The Democrat Politicians Can’t Figure Anything Out

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If somebody claims to know how the Democrat Party’s battles will be settled, wish them a nice day and swiftly walk away. They passed an infrastructure bill in the Senate — with conservative backing!

However, Democrats are now at odds over whether to bring it up for a vote in the House, let alone what to include in a big social spending plan, and whether it can pass without one another.


It’s possible that everything will slip through their fingertips.

What happens next?

As a result, conventional guarantees that a party will not pull itself over an ideological cliff are no more credible than guarantees legislators will never allow the United States to fall back on its financial commitments.

Nevertheless, the origins of the Democrats’ political turmoil may be traced. It all boils down to a profound misunderstanding of a main political reality presented by Margaret Thatcher, the former conservative Prime Minister.

“First you win an argument, then you win the election,” she said as she steered her Conservative Party sharply to the right.

President Joe Biden and Democrat legislative leaders have maintained this is what voters picked last November in designing their comprehensive social spending measure, which has a national price tag of $3.5 trillion.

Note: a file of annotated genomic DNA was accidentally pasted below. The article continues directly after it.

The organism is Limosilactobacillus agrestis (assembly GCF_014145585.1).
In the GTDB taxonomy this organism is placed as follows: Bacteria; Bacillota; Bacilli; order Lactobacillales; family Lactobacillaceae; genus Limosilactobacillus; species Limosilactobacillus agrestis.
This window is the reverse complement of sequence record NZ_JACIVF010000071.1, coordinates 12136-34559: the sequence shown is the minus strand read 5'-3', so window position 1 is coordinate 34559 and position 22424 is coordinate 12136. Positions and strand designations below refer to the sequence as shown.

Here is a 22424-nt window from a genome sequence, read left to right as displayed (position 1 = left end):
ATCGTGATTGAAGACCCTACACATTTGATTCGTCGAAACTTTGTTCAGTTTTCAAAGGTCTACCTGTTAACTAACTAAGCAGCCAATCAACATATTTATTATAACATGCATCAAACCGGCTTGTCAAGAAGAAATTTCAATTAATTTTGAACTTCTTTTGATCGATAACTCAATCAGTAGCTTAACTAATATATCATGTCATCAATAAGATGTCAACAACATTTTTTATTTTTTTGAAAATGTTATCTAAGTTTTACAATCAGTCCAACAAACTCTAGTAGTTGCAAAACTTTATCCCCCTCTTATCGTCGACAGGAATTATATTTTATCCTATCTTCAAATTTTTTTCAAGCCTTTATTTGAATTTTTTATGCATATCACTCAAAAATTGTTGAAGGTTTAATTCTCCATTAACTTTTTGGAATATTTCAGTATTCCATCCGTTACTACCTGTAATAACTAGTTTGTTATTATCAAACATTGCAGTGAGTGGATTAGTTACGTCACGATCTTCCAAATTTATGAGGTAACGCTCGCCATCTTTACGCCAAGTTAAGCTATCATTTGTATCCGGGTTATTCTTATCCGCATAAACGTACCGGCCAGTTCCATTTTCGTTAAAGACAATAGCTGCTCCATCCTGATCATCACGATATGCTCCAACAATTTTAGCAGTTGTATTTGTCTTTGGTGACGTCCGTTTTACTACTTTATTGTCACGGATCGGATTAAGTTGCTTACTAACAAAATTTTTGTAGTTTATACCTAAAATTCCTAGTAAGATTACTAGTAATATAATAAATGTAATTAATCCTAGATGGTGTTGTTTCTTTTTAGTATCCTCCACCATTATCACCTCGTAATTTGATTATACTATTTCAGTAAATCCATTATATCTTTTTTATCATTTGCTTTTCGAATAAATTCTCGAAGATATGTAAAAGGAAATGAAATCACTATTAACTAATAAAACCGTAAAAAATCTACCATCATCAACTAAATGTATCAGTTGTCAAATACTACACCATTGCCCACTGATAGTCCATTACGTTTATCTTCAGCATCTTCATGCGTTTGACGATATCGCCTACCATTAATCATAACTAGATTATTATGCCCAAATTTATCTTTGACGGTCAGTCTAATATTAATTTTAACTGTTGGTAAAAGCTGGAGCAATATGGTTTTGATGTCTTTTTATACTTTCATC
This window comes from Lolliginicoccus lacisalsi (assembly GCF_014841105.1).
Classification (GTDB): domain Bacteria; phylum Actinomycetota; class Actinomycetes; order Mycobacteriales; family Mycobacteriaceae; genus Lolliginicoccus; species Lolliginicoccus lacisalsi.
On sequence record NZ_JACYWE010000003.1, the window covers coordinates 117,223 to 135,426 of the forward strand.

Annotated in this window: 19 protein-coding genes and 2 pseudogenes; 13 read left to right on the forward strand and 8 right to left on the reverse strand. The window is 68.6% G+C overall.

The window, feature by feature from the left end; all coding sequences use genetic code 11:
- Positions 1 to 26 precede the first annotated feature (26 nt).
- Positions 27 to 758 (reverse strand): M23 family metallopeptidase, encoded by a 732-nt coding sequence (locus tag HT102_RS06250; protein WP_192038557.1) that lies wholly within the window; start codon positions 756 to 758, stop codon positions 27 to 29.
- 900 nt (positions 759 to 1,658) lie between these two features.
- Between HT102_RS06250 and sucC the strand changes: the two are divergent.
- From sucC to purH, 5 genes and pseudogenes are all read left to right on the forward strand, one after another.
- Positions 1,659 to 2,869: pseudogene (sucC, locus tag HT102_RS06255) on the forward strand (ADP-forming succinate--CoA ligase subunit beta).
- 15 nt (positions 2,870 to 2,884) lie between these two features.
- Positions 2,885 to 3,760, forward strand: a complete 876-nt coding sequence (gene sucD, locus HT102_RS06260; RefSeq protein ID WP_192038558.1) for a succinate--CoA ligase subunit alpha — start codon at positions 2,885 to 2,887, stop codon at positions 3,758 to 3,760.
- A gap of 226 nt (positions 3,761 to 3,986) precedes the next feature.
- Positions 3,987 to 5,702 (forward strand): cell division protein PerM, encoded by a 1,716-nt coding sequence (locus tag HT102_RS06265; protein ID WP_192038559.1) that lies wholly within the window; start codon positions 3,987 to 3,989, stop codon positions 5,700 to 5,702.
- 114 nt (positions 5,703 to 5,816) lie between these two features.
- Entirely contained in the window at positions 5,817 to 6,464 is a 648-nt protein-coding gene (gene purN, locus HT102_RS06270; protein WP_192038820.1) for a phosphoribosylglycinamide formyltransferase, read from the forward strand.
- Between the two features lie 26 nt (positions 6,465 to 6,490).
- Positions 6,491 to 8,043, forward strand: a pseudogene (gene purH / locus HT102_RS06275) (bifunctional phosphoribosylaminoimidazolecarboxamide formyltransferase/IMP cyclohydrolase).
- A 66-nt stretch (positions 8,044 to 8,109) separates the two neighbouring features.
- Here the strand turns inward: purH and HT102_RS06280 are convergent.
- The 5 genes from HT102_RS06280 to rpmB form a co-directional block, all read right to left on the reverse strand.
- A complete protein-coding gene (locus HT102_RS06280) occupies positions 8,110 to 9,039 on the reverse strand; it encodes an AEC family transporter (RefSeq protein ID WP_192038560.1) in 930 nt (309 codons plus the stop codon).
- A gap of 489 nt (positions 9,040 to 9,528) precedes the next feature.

Also, polling indicates widespread support for universal pre-K, reduced prescription medication prices, and greater healthcare coverage, all of which would be funded by higher taxes on the affluent and businesses.

“We won the debate and the election, and now it’s time to implement these ideas into law,” the reasoning goes.

The issue is the Democrats did not win an election – at least not in the way that matters, given the peculiar nature of our political system. Even inside his own party, Biden has not been able to win the debate.


The Democrats are Very Disorganized

Without establishing an internal agreement on the details of a governing strategy, the Democrats won in 2020 with the tiniest of margins in Congress and mostly on an anti-Trump platform.

With centrists opposing major elements of his social spending proposal and progressives trying to derail the accompanying economic stimulus package, Biden will need to find a compromise swiftly, if he wants to save his agenda and avoid electoral calamity.

Progressives adopt a seriously inaccurate assumption when they claim Democrats have “complete control” of the federal government. This is an assertion supported by Senate GOP Leader Mitch McConnell, as he refuses to help prevent a national default on debts owed.

With united conservative opposition to the Democrats’ program and a dozen House defeats last November, it only takes three resigning Democrats out of 220 to reject a bill.

The House is evenly divided, but even that doesn’t really reflect the Democrats’ tenuous hold; if Georgia Republican David Perdue had received a quarter-percentage point more of the vote last autumn, Congress would already be in Republican control.